Objectives: The aim of the present study was to evaluate the association between (a) variables within the family system (i.e. relationship discord, social isolation, parental depression, and elevated parental stress) and (b) quality of life and child problem behavior.
Methods: One hundred and one mothers of 2-8 year old children with ASD participated. Measures included parent report of (a) child problem behavior, (b) overall quality of life, (c) maternal depression, (d) relationship discord, (e) parental stress, and (f) social support. Bivariate correlations and multiple regression analyses were used to evaluate the association among these variables.
Results: Participants reported significant levels of stress, relationship dissatisfaction, and depression. Bivariate correlations revealed significant moderate to high correlations between overall quality of life and relationship satisfaction (r = .64, p <.001), parental depression (r = .61, p <.001), and parental stress (r = -.55, p <.001) as well as significant moderate correlations between problem behavior and parental depression (r = .25, p <.01) and parental stress (r = .49, p <.001). Two separate multiple regression analyses were conducted for overall family quality of life and problem behavior as criterion variables. For family quality of life, the overall R2 was .63, F(4, 96) = 40.06, p < .001. The standardized regression coefficients (betas) were .39 for relationship satisfaction, -.23 for parental depression, .20 for social support, and -.29 for parental stress. For problem behavior, the overall R2 was .26, F(4, 96) = 8.34, p < .001. The standardized regression coefficients (betas) were -.09 for relationship satisfaction, .02 for depression, .09 for social support, and .48 for parental stress.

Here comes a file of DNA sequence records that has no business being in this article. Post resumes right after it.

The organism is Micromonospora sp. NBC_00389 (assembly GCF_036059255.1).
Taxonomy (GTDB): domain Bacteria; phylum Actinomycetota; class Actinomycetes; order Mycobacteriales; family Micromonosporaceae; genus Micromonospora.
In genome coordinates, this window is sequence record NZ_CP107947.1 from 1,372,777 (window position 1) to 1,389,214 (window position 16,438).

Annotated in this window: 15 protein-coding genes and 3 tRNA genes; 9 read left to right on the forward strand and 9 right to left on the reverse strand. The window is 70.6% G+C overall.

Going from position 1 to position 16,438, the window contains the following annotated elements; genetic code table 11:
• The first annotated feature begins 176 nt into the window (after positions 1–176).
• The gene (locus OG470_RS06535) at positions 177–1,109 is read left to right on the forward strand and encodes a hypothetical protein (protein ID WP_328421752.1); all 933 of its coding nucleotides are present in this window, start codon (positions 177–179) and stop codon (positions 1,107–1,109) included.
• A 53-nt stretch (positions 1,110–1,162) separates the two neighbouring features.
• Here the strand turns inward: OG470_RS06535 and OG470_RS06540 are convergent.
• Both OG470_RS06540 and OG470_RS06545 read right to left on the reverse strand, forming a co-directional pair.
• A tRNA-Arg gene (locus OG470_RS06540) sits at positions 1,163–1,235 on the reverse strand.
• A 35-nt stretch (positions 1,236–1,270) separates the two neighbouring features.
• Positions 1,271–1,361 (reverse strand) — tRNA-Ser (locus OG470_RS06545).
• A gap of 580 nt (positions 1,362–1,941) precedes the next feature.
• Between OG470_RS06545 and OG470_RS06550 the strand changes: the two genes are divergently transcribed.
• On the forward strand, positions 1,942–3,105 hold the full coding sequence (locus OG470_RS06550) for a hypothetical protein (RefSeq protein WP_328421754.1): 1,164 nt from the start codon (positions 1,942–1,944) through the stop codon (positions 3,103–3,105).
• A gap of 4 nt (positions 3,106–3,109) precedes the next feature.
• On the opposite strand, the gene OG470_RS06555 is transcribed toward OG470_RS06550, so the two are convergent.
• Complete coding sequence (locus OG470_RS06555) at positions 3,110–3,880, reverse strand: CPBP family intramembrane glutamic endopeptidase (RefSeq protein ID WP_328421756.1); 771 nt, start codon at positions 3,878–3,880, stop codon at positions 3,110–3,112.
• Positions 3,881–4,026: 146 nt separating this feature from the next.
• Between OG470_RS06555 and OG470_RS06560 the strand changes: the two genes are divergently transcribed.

Conclusions: Findings highlight the importance of recognizing the role of the family in ASDs. Relationship discord, maternal depression, and parental stress were associated with (a) high levels of problem behavior in young children with ASDs and (b) poor quality of life for both the child and the family. The role of the family in ASDs and implications for future intervention research will be discussed.
See more of: Cognition and Behavior
See more of: Symptoms, Diagnosis & Phenotype